The gentleman, who asked to go by the name Frank Gallagher, was ahead of the curve. We caught up with him in mid-March, almost exactly nine months ahead of the date when growers, dispensary owners, and others could actually begin apply for commercial licenses.
In the lead up to the application window, Gallagher told us he’d been approached by other growers who had casually told him they planned to apply for licenses without any clue that doing so would require a comprehensive financial plan. Gallagher laughed at their naiveté.
Today, the day the state’s board of Licensing and Regulatory Affairs (LARA) begins accepting applications, those who had Gallagher’s foresight will have the chance to enter the Lansing Republican-approved commercial game, where big bucks will be made. But in order to get a shot, there’s a lot of rules to follow and a lot of fees to pay.
And that’s just the money growers need to have in their pocket for the state to take them seriously — Gallagher notes it could cost even more to build out a grow facility. Because not all cities will opt into the state’s rules and have the appropriate zoning for the large-scale grows, in some places, the only option may be to buy mixed-use land and build a warehouse.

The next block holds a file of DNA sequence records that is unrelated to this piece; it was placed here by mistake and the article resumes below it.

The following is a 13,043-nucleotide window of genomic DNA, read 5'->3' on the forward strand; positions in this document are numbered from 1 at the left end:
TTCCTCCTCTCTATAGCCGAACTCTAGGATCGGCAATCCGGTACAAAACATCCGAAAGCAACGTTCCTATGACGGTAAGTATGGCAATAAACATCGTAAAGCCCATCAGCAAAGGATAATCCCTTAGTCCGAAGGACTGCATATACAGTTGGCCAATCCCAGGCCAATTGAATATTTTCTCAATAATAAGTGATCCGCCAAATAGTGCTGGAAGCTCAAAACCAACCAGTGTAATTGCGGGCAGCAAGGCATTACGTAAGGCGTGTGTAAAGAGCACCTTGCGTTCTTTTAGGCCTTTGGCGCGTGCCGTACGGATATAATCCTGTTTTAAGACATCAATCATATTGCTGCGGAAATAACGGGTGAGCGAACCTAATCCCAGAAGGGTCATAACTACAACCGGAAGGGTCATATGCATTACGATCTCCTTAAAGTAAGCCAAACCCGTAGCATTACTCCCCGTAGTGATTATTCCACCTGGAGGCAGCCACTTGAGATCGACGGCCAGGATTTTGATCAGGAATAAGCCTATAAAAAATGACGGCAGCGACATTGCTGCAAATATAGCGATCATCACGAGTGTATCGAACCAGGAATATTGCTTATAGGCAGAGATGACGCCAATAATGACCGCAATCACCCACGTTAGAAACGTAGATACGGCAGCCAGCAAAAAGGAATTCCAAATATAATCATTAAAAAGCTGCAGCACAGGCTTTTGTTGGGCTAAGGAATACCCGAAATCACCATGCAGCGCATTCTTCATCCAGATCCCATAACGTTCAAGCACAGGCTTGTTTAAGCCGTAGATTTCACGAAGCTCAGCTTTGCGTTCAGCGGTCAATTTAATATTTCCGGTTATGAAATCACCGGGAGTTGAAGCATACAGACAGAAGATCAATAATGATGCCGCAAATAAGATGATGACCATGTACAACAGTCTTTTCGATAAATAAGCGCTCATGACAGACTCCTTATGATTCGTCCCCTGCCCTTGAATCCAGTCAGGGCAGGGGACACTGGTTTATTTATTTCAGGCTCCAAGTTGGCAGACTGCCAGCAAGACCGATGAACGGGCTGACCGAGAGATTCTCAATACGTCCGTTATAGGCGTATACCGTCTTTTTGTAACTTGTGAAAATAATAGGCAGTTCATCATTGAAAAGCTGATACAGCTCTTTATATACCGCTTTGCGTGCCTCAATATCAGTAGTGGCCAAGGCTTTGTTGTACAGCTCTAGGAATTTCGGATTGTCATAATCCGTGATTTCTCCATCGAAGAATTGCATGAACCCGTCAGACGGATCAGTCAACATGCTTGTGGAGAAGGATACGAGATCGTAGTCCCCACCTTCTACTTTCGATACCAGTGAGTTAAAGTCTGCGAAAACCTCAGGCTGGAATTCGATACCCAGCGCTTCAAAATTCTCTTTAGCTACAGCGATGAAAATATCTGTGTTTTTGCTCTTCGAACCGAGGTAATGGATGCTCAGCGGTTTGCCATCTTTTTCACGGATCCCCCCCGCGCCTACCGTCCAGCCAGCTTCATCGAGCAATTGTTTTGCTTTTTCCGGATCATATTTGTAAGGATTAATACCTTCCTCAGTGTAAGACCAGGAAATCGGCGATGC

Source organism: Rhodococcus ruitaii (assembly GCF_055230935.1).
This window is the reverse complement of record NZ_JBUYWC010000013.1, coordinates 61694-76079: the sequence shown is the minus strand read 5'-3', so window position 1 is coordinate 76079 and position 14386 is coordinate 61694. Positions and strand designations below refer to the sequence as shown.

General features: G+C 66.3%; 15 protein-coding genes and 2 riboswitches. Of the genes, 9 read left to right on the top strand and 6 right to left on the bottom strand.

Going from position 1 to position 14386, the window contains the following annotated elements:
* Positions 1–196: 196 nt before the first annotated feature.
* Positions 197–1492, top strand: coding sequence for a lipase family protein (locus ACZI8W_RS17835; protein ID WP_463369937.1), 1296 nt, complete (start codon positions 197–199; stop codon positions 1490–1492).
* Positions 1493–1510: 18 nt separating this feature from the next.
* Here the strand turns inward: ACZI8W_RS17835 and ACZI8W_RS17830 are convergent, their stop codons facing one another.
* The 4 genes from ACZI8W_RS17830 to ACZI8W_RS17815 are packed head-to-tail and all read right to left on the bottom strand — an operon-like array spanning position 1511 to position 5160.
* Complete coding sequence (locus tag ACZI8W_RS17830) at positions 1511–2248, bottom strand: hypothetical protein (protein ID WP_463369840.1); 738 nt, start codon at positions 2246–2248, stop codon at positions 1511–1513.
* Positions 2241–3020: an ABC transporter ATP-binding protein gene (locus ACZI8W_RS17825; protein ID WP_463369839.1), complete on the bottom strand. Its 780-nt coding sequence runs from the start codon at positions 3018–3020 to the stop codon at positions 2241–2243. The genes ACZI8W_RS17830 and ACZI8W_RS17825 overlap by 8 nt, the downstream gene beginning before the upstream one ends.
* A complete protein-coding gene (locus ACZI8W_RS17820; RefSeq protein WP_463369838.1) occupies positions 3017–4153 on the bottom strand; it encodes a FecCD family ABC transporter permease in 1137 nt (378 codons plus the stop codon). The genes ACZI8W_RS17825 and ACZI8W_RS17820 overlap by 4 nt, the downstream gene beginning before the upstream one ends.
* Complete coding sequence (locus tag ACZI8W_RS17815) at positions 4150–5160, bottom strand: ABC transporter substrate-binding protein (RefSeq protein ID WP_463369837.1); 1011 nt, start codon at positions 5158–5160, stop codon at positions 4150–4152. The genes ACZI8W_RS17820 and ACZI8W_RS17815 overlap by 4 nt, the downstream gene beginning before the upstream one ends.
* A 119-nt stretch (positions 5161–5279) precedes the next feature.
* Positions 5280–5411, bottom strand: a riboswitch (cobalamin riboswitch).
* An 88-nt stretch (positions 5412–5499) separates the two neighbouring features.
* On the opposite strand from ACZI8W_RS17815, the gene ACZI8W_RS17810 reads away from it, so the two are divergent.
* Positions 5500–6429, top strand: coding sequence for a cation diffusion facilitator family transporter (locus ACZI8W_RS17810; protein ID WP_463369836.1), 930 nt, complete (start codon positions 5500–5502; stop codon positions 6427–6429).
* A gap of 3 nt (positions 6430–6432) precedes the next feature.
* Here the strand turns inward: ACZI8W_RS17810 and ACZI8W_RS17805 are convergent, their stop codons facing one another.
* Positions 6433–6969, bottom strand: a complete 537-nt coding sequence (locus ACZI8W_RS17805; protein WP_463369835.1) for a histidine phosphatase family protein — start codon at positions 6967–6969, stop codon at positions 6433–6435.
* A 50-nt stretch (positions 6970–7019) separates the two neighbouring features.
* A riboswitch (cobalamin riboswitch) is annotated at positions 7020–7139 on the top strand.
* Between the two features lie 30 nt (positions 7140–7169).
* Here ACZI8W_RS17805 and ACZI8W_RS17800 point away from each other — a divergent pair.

People who want to get involved in other aspects of the commercialized industry will need to have just as much as growers. To get a provisioning center (or dispensary) license, applicants will need to show they have access to $300,000. Processors who make edibles and oils will need to show the same. A quarter of the capital will need to be liquid, and, interestingly, the state allows marijuana inventory to be put toward that total — up to 15 ounces or 72 plants.
People seeking licenses will have to go through a two-step application process with LARA’s Bureau of Medical Marihuana Regulation. Step one is receiving pre-qualification, which can be completed even if the applicant hasn’t yet found a location to open their business. Step two is the license qualification. The application is 47 pages.